Then Ms. L. inquired about Grammar.... apparently Vera is not doing all that well on the Grammar portions of Content Mastery tests in the Language! Book series E-F level program, either. I asked if Vera could bring the Content Mastery booklet home, the answer was yes she can. I asked Ms. B. if Mom is going to find enough information in this booklet to re-explain the grammar points to Vera. Ms. B. side-stepped that question and was not able to answer it (or did not understand the question). So we have an LY student learning Grammar points taught in English by an Intensive Reading teacher with very minimal ESOL training, using a scripted-method series which is ostensibly for teaching intensive reading. (Why are there grammar points there at all? Why is Vera not having English grammar taught to her by an ESOL specialist teacher in a 'Developmental Language Arts Through ESOL' class, using ESL materials, you may ask? The answer is "Budget resources".)

In Intensive Reading classes around here, they do grammar, they do spelling, they learn about suffixes and prefixes, they do a lot of phonics, they do a little reading comprehension once in a while, and they also write a lot -- sentences, paragraphs, and they even write essays. All these activities are in the scripted "reading method" that is used county-wide here in all of our secondary schools, with all Gen Ed, ESE and ESOL students attending these Intensive Reading classes. The students will have to write an essay as part of their final exam in Intensive Reading, also, it turns out. Hmmmmmmm. So the Reading teacher will be grading the written essay of a Russian-born student who still has a significant language barrier after 2 years in the country, even though the Reading teacher only has the Reading Endorsement (she does not have the 'English Language Arts 6-12' professional certification nor the ESOL K-12 professional certification, and she has only begun her ESOL Endorsement cycle of 5 free courses)..... the reading teacher Ms. B. used to be a real estate agent, in fact.

But the state still believes that Reading teachers can teach the entire population of students?? Does it sound like Vera is being well-served by this 2-hours-a-day Intensive Reading course? Is this helping Vera to read and write in English? Is it helping her to understand what she reads in other academic contents? Ms. B. is well-intentioned but clueless.

The above comment concerns me. Who would be teaching grammar out of a textbook and making it such a high priority. Grammar is learned gradually and over a long period of time. It is not learned explicitly very well and when students are taught grammar they can't internalize, they go back to their real language level when not do specific exercises. There is a huge problem in education that language development knowledge of any kind is not part of educational preparation. You can see it in English classes, and in foreign languages classes. Seeing it in ESOL classes where the teachers are supposed to have the knowledge is very concerning. The fact that the child is adopted tells me that much of her native language learning has been cut off which causes further and deeper problems.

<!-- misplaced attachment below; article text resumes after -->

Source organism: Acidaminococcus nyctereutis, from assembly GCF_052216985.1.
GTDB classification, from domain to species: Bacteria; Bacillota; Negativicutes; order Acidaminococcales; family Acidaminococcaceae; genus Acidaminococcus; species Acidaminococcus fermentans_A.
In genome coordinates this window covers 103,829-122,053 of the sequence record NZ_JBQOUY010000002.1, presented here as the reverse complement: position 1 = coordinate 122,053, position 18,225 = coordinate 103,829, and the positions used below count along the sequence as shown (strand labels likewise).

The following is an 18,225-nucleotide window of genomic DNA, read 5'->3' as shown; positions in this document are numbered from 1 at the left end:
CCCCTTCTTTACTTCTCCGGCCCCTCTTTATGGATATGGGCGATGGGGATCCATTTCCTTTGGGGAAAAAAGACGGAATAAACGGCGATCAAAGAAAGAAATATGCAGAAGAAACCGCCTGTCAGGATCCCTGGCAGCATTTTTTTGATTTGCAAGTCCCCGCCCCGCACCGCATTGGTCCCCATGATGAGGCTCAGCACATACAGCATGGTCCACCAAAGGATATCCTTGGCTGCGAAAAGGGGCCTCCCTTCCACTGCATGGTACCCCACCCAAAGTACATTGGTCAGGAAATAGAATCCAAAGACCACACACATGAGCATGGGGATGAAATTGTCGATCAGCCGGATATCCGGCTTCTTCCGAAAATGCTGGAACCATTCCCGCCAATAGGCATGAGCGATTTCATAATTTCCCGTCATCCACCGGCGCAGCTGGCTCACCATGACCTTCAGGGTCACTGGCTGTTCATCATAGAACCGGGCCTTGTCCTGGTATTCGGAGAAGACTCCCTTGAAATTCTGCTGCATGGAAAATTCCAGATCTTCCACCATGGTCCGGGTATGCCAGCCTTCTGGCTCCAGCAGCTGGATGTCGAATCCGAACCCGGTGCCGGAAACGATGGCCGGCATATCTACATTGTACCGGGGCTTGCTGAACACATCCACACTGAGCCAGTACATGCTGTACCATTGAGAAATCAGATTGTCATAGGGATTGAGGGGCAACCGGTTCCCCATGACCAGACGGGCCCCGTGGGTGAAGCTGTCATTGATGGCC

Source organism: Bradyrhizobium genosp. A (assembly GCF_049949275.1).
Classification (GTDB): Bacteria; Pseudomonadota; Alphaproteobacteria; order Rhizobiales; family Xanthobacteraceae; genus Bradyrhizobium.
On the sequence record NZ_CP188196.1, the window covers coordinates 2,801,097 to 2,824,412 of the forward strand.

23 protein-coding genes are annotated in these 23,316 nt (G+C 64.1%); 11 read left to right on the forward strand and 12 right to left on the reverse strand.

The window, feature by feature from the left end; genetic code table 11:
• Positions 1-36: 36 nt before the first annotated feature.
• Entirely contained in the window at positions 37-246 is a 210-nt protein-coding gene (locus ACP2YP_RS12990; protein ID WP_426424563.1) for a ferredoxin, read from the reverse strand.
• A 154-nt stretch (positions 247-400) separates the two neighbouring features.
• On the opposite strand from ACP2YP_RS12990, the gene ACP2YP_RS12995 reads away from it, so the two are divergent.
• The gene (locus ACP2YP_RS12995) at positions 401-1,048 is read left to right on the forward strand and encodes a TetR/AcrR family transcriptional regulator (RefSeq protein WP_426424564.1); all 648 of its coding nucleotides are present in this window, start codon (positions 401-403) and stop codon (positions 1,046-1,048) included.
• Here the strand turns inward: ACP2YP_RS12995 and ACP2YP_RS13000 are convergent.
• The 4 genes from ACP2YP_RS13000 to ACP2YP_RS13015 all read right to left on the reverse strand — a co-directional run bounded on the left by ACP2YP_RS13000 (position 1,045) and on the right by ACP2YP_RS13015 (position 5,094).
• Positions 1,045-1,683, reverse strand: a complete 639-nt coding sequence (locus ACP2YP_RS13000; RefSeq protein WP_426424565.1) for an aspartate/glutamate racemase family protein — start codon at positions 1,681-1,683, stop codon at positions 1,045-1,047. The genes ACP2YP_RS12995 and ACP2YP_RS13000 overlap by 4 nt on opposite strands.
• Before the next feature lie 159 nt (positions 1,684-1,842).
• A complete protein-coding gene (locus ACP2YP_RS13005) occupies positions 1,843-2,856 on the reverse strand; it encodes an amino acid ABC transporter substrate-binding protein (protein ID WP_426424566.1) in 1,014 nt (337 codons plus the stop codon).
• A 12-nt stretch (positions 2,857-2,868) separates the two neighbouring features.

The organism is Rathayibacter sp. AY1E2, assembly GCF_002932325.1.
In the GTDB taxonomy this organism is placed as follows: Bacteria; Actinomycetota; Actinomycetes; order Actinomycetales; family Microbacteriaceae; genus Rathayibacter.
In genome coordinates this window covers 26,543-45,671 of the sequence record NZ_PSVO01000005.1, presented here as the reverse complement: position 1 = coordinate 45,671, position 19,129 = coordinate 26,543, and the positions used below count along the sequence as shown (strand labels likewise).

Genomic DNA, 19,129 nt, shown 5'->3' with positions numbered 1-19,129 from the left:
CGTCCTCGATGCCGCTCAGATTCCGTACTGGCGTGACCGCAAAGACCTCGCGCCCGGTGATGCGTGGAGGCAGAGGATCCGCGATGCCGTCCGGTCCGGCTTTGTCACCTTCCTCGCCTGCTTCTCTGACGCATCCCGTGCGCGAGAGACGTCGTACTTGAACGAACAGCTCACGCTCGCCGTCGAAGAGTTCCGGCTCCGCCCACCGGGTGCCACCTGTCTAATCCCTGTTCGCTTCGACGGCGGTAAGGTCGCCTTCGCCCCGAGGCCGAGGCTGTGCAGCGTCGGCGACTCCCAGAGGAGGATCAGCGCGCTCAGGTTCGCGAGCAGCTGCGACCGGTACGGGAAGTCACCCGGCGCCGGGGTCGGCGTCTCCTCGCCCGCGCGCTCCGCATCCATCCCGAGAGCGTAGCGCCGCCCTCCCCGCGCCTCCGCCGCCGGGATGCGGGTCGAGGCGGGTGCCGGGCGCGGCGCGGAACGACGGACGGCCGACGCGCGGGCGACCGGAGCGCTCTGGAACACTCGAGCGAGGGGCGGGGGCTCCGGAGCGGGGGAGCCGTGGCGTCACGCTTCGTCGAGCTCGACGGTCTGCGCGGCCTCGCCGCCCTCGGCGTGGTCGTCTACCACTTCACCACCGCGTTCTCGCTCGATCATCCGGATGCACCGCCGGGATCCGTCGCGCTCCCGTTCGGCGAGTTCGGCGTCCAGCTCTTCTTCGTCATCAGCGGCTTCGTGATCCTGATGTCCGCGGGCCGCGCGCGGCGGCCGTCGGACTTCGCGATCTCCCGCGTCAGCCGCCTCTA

As for Florida, I guess the teachers in Florida are too brilliant to receive adequate training in ESOL students, they know it already!


It is sad that the Department continues to stutter and stumble trying to find itself. It may be high time that the Governor's Office steps in and cleans house one final time before the Department implodes from a total lack of leadership. This situation at the State level looks remarkably like the federal picture where the entire country is literally in rebellion against NCLB and its ignorant attempts to equate accountability with one-size-fits-all testing. Governor Bush's legacy to Governor Crist is a confused and misguided stubborn and blind attempot to ignore the voters of the state and destroy our schools through privatization. Fortunately for our students, their parents and grandparents stood together and voted against Jeb's class size deceitful plans when he was in Tallahassee. Time and time again, the Hispanic Caucus backed Governor Crist in vetoing any attempt to water down teacher training programs throughout the state. If it was not for the efforts of all Floridians standing together against these continuing profiteering attempts, ELL, ESE and all children will be left behind.

It is amazing that even after we have voted them out of office that these deceitful people continue to hurt our children and our citizens. They are now attempting to sell this snake oil "literacy" in South America, the Middle East, Europe and Asia and it is time that we Americans tell the world of our last eight years of pain and suffering with this destructivess and this bankruptcy of future generations.

Thank you for continuing to bring our struggle before a national audience, Mary Ann. It's truly dispiriting that the Department of Education of a state with over a quarter of a million English language learners would seek to endanger these children by lowering the qualifications of the teachers who work with them. We know that teaching reading to native speakers and to language learners is not the same, and that working with ELLs requires ample preparation in methods, materials development, cross-cultural communication and understanding, applied linguistics and assessment of ELLs. We have known this since 1990 when the Flordia Consent Decree was signed.

First, it was Proposition 227. Two more followed in Arizona and Massachusetts. Two more attempts happened in Colorado and Oregon.

In Florida, the attempts didn't go to a vote of the people. Instead, law was attempted by the legislature. It was vetoed once. The bill returned in the same language the next year; only the date on the writing was changed. Again, it failed.

But it hasn't gone away. Now it appears in the form of Education department rules.

The means are different; the desired results are the same.

The Education department follows its own rules by issuing documentation and offering public comment. It even includes meetings for doing so, as stated in the rules.